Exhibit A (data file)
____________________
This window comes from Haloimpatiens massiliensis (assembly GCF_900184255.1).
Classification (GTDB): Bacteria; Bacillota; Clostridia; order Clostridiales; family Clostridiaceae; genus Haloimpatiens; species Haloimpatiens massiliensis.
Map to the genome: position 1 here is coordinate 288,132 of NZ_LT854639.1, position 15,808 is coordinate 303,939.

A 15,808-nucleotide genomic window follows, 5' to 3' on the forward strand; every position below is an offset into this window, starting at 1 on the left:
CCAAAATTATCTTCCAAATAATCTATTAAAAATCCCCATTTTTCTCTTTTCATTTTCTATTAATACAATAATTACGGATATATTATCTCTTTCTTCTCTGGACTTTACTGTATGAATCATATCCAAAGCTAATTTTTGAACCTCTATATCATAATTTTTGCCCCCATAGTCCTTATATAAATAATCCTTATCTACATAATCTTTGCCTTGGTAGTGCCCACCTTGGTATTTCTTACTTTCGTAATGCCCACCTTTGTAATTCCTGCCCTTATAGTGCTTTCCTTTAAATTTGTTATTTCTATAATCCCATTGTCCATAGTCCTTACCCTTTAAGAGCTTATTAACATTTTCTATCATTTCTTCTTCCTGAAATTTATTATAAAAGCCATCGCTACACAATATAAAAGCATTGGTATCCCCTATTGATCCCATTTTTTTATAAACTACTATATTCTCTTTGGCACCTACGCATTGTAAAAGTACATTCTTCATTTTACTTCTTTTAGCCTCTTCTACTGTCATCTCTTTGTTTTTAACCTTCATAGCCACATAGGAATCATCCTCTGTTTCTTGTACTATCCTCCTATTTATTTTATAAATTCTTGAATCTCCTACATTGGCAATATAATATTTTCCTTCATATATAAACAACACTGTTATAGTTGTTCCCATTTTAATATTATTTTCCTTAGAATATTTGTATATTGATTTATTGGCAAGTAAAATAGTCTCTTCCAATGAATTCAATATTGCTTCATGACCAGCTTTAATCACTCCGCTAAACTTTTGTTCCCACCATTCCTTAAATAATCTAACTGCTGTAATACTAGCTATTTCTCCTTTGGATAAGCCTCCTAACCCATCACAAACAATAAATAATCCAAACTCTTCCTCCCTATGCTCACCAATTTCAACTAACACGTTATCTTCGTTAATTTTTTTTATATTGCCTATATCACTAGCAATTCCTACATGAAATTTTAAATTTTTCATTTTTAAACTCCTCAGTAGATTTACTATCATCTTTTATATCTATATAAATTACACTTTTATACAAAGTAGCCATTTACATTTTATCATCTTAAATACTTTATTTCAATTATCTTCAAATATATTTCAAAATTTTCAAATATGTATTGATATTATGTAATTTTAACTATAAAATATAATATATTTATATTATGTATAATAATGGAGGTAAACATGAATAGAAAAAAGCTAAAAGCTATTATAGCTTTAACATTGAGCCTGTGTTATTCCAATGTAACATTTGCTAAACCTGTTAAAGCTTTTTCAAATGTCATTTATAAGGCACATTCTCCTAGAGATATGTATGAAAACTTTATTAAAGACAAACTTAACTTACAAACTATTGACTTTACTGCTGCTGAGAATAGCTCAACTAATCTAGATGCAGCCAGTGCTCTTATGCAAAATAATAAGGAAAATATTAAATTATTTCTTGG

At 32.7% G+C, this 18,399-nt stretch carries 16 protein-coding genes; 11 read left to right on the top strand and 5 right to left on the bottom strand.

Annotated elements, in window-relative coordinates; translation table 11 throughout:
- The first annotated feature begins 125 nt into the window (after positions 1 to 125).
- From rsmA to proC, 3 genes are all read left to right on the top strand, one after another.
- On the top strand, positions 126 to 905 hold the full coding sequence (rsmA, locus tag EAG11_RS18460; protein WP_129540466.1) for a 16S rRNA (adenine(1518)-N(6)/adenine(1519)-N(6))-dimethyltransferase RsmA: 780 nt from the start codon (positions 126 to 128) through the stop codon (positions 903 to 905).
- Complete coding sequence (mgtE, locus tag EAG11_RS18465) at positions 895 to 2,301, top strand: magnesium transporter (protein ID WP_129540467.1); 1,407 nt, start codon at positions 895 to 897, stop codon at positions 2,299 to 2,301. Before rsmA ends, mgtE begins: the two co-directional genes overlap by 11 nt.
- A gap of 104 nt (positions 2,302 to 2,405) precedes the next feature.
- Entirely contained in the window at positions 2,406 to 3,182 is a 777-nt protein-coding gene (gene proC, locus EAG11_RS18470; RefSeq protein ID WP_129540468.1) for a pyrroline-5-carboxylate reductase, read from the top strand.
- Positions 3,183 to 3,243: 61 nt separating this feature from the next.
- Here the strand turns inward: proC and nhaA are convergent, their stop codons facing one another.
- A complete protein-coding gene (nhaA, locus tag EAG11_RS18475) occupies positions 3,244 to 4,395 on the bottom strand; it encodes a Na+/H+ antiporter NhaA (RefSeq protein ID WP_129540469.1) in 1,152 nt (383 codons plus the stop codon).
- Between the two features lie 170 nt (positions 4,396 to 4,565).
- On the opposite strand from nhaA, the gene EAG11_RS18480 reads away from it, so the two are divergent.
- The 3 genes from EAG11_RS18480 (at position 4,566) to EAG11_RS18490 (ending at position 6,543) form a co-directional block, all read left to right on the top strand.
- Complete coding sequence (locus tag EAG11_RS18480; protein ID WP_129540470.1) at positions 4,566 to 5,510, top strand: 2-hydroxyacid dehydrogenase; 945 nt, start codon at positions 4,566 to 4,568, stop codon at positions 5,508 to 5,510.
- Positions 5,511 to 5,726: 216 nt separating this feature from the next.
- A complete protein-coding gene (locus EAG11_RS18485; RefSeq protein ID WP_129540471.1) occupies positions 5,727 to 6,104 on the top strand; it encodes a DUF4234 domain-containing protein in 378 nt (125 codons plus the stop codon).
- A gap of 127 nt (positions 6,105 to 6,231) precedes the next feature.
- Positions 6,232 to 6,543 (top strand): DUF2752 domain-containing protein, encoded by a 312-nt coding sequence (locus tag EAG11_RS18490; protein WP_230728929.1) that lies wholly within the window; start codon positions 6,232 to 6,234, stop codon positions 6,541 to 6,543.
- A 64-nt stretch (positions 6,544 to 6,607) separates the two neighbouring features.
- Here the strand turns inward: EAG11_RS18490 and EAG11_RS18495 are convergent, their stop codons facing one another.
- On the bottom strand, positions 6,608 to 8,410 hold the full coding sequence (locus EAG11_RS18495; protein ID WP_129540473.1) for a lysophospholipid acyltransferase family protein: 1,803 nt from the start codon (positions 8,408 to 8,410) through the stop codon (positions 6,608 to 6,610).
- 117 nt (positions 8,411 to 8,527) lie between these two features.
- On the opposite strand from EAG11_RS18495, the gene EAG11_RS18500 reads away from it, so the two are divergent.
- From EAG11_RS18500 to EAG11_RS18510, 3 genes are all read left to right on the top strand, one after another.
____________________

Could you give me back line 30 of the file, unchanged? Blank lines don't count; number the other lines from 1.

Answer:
- From EAG11_RS18500 to EAG11_RS18510, 3 genes are all read left to right on the top strand, one after another.